Alone among the Presidential candidates, I have been a longstanding supporter of the Armenian Genocide Resolution. I have been a co-sponsor of the Resolution since 2002, and I support adoption of this legislation by both Houses of Congress. I believe the horrible events perpetrated by the Ottoman Empire against Armenians constitute a clear case of genocide. I have twice written to President Bush calling on him to refer to the Armenian Genocide in his annual commemorative statement and, as President, I will recognize the Armenian Genocide. Our common morality and our nation’s credibility as a voice for human rights challenge us to ensure that the Armenian Genocide be recognized and remembered by the Congress and the President of the United States.
If the mass atrocities of the 20th Century have taught us anything it is that we must honestly look the facts of history in the face in order to learn their lessons, and ensure they will not happen again. It is not just about the past, but about our future. We must close the gap between words and deeds to prevent mass atrocities. That is why I am a supporter of the Responsibility to Protect. As President, I will work to build and enhance U.S. and international capacity to act early and effectively to prevent mass atrocities. The Bush administration’s words of condemnation have not been backed with leadership to stop the genocide in Darfur. I support a no-fly-zone over Darfur. I have championed strong international action to ensure that the government of Sudan can no longer act with impunity, or interfere with the international peacekeeping force, which is essential for the protection of the people of Darfur.
I value my friendship with our nation’s vibrant Armenian-American community. This is in keeping with my dedication to the causes of the Armenian-American community over many years. I was privileged as First Lady to speak at the first-ever White House gathering in 1994 for leaders from Armenia and the Armenian-American community to celebrate the historic occasion of Armenia’s reborn independence. I said at the time that America will stand with you as you realize what the great Armenian poet, Puzant Granian, called the Armenian’s dream “to be left in peace in his mountains, to build, to dream, to create.”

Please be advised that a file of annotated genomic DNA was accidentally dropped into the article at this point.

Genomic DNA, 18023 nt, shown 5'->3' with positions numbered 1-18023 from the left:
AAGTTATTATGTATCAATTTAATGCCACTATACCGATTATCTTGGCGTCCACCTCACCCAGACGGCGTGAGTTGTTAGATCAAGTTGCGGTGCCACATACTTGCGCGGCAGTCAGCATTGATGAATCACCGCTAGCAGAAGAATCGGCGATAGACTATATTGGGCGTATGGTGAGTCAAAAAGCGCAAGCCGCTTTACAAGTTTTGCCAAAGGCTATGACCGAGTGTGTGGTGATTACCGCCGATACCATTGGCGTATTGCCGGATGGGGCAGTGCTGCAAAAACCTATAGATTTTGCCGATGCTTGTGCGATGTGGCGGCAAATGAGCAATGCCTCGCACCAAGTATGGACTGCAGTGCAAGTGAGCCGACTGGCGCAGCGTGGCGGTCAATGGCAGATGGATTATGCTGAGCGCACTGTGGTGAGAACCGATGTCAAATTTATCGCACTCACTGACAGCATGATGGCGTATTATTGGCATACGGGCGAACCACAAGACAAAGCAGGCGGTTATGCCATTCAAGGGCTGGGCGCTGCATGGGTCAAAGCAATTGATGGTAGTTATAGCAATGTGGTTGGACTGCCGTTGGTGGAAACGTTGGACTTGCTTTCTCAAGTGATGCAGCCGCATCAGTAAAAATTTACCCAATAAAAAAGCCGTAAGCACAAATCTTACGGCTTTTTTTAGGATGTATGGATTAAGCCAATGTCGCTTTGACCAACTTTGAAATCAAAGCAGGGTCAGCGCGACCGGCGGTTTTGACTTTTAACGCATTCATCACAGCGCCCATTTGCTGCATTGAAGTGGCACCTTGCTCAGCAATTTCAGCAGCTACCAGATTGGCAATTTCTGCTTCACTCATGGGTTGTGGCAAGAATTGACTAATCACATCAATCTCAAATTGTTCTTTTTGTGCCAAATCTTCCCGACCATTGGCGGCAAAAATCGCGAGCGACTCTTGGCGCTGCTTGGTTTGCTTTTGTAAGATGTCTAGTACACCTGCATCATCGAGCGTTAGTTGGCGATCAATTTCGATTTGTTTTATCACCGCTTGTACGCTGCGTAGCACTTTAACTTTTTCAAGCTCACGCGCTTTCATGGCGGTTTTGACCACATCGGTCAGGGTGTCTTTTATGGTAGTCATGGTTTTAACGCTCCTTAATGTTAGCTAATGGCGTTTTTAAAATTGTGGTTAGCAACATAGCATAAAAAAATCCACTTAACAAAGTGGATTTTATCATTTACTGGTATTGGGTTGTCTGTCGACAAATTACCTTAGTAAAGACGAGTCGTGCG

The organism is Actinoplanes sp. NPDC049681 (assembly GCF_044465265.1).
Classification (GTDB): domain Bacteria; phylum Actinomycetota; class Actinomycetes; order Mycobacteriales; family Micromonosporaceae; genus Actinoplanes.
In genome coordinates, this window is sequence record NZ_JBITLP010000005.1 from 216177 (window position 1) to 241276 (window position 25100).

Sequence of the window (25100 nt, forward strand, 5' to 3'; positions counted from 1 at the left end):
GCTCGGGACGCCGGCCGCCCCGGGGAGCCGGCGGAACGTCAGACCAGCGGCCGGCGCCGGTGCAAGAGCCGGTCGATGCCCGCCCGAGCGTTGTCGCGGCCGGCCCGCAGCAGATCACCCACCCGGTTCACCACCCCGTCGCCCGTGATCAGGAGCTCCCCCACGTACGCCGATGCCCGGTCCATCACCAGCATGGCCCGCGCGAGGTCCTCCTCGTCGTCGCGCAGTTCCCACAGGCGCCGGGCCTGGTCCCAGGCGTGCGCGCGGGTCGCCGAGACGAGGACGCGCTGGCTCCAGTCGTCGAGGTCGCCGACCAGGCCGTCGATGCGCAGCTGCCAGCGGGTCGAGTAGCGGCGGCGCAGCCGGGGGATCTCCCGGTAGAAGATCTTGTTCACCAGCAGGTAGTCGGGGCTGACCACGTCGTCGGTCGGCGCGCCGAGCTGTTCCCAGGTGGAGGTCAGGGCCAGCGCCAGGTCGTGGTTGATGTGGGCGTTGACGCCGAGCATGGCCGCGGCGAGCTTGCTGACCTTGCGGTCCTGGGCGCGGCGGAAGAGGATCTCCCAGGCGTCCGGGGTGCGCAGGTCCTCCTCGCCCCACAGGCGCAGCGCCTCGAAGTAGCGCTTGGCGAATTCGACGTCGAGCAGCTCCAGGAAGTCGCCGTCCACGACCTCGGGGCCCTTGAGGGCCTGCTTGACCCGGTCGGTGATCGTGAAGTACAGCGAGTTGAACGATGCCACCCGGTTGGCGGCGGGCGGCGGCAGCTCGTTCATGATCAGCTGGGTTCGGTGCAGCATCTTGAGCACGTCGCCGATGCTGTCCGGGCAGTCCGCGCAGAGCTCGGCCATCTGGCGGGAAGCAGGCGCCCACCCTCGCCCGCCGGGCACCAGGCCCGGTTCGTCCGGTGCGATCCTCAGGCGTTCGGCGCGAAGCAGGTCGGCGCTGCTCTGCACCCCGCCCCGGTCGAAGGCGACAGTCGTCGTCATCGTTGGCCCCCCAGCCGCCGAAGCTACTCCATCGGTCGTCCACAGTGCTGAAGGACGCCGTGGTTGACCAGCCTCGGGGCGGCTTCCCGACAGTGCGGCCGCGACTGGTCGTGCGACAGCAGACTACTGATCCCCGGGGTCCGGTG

I will, as President, work to expand and improve U.S.-Armenia relations in addressing the common issues facing our two nations: increasing trade, fostering closer economic ties, fighting terrorism, strengthening democratic institutions, pursuing our military partnership and deepening cooperation with NATO, and cooperating on regional concerns, among them a fair and democratic resolution of the Nagorno-Karabagh conflict. As President, I will expand U.S. assistance programs to Armenia and to the people of Nagorno-Karabagh.
I look forward, as President, to continuing to work with the Armenian-American community on the many domestic and international challenges we face together, and to build on the strong foundations of shared values that have long brought together the American and Armenian peoples.
Thursday, 24 January 2008
It is a matter of history that when Supreme Commander of the Allied Forces, General Dwight Eisenhower, found the victims of the death camps, he ordered all possible photographs to be taken, and for the German people from surrounding villages to be ushered through the camps and even made to bury the dead.
He did this because he said in words to this effect: 'Get it all on record now - get the films - get the witnesses - because somewhere down the track of history some bastard will get up and say that this never happened'
All that is necessary for the triumph of evil is for good men to do nothing.
This week, the
This is a frightening portent of the fear that is gripping the world and how easily each country is giving into it.
It is now more than 60 years after the Second World War in
This e-mail is being sent as a memorial chain, in memory of the
six million Jews,
20 million Russians,
10 million Christians
and 1,900 Catholic priests
who were murdered, massacred, raped, burned, starved and humiliated
with the German and Russian peoples looking the other way!
Now, more than ever, with
This e-mail is intended to reach 40 million people worldwide!
Be a link in the memorial chain and help distribute this around the world.
Posted by Seta at 23:34